By Tamela Hancock Murray, @Tamela_Murray
Have you ever received an unhelpful rejection letter that says, “Sorry, but this just isn’t a fit for us.”? I have. And I’ve also written more of these rejections than I’d like to admit. In fact, after I write this post, I may just have to send out twenty more.
Some authors write back to say, “Can’t you tell me what I can do better? What suggestions do you have?” I’m sure I frustrate writers when I tell them I can’t comment further. As a published author in my own right, I understand why writers want feedback. So now let me tell you why I don’t feel it’s in your best interest for me to offer feedback when the answer is a firm no.
Lead Me On
When you were in high school, you kept from encouraging people you didn’t want to date, right? Sometimes those people were nice and would make a great match for someone else. Just not you. You hated the fact you couldn’t, in your heart of hearts, be passionate enough about spending time with them to accept invitations for dinner. But how to tell them without gaining an enemy forever? Ouch!
I don’t want make writers, especially my lovely friends, think I’m going to introduce their work to editors if I have no intention of doing so. If I tell you, “Well, I’d like this better if the heroine’s eyes were blue and her name was Sally,” and you changed both factors and sent it back to me, you’d expect me to pursue your work. Now, in truth, I might think your book would be better with blue-eyed Sally instead of green-eyed Sarah, but another agent might disagree. Unless I’m serious about pursuit, it’s better for me to keep my opinion to myself.
Tick Tock Tick Tock
Another factor in a lack of meaningful comment is time. I would love to mentor more writers, but time doesn’t allow. I’m simply not able to give each writer with a shred of promise a line-by-line edit. Until you are published and receiving meaty critiques from professional editors at publishing houses, look for critique partners to do heavy edits. And expect to return the favor many times over. Even better, learn self-editing so your critiques are light both in critique group and from the editor at your publishing house.
And realize that even a morsel of advice can take considerable time to compose so that it is genuinely helpful.
You Owe Me!
When you follow up with an editor or agent after a conference, you may be disappointed if you receive an unhelpful rejection letter. But for the reasons I’ve stated, you’ll have to swallow disappointment even when you’ve made a great personal connection. Some editors and agents may go the extra mile with a few comments based on the great time you had over lunch at conference, but they don’t owe you. Remember, agents and editors are more swamped than ever after big conferences so they may be treading water with the tsunami of resulting submissions.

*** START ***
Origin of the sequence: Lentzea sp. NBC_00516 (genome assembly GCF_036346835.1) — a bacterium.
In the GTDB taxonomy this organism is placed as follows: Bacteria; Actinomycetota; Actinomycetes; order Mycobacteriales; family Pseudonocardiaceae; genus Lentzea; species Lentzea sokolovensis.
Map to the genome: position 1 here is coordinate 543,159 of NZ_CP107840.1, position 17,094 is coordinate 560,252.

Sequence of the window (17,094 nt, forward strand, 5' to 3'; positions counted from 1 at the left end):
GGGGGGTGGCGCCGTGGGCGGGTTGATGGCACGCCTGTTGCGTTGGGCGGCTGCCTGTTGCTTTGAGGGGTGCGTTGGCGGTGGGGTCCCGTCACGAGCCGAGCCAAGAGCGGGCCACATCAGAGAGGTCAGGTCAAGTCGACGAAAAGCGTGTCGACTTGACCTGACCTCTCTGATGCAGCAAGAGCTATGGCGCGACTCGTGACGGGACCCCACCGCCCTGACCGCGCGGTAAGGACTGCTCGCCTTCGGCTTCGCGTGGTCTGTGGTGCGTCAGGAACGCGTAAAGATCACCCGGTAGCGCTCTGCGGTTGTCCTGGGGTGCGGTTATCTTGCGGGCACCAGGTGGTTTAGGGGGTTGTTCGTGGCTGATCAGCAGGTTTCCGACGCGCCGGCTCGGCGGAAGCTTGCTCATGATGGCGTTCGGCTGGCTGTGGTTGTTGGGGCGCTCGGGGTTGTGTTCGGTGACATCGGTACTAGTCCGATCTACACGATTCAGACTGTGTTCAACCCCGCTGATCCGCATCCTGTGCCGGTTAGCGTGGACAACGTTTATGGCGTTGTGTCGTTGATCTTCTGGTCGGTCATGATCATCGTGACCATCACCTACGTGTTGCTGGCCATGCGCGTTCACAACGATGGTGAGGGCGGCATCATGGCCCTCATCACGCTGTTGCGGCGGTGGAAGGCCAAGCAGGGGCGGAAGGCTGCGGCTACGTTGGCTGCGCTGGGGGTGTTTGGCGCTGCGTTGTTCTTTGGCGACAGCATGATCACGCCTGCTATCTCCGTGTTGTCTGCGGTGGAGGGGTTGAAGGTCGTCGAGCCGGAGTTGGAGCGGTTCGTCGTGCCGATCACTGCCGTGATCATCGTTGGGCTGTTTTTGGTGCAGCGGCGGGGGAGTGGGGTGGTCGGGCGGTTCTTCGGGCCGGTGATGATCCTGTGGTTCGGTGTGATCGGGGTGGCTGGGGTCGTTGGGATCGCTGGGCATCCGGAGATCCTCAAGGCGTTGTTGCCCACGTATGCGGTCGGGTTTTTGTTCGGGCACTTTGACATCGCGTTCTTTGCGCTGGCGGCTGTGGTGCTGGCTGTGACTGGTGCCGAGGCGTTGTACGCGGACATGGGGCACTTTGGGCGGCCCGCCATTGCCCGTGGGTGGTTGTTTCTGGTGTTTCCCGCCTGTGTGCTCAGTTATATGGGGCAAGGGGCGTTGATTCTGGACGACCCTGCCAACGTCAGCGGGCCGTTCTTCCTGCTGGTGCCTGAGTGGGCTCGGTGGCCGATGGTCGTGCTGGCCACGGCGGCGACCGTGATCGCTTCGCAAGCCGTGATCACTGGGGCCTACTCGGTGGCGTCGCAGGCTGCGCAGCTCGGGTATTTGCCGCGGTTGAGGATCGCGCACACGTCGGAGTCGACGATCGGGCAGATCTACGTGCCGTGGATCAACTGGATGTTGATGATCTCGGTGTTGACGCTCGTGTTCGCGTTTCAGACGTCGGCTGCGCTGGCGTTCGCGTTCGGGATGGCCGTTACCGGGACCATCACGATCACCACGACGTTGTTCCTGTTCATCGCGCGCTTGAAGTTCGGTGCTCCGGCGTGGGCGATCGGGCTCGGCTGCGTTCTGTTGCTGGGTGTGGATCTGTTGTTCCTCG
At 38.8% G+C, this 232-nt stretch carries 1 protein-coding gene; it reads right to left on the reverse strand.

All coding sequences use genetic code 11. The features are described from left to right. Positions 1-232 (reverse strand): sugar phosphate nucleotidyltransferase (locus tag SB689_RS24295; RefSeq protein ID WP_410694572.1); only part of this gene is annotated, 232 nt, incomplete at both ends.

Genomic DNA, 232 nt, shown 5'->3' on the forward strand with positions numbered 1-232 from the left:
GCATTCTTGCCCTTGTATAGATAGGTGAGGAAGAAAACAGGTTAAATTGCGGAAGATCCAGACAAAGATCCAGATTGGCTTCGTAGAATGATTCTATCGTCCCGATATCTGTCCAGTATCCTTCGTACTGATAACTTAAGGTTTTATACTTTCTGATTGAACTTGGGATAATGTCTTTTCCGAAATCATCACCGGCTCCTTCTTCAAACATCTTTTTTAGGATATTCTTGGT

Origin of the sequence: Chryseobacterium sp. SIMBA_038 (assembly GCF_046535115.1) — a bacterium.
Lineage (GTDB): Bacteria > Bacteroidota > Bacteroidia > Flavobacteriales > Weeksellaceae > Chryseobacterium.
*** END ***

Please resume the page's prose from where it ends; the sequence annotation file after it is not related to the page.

Believe it or not when we do provide a bit of critique or advice a few writers take it as an affront and fire vitriol in return. Steve Laube shared this final salvo from a person he tried to help by saying the manuscript was too long for the current market:
You have rejected the proposal, so why do you insist on insulting me? Why does it matter to you? My manuscript is what it is and everything included is vital information … Please do not email me again.
A Forever No?
In my view, a rejection letter is not a forever no, even if you feel the letter is unhelpful. You can always try again with a new submission, especially if you have worked hard to improve the material. Persistence is just as helpful in writing as it is any other profession.
The Helpful Rejection Letter
Did you score a helpful rejection letter? One that provides specific advice or critique? Rejoice! It’s the next best thing to an acceptance. The helpful rejection almost always means the agent is engaged in your work and is taking the time to groom you for possible representation. Listen, heed, and resubmit.
What was the most helpful rejection letter you ever received?
What was the worst rejection letter you’ve received?
Did you follow up on advice given in a rejection letter? What happened?
Tamela Hancock Murray of The Steve Laube Agency is a literary agent and is ACFW’s Agent of the Year for 2017. She brings to her clients her past experience as a bestselling novelist and author of nonfiction as well. Her fiction has been recognized with an RWA Inspirational Readers Choice Award. Tamela has been a literary agent since 2001, joining The Steve Laube Agency in 2011. A native Virginian, she holds a BA with honors in Journalism from Lynchburg College, and lives in Northern Virginia. She and her husband of over 30 years are the parents of two bright and beautiful daughters. An avid reader, Tamela feels blessed by the Lord to have a career in Christian publishing, where she enjoys long-term relationships with key publishing professionals in every top CBA publishing house.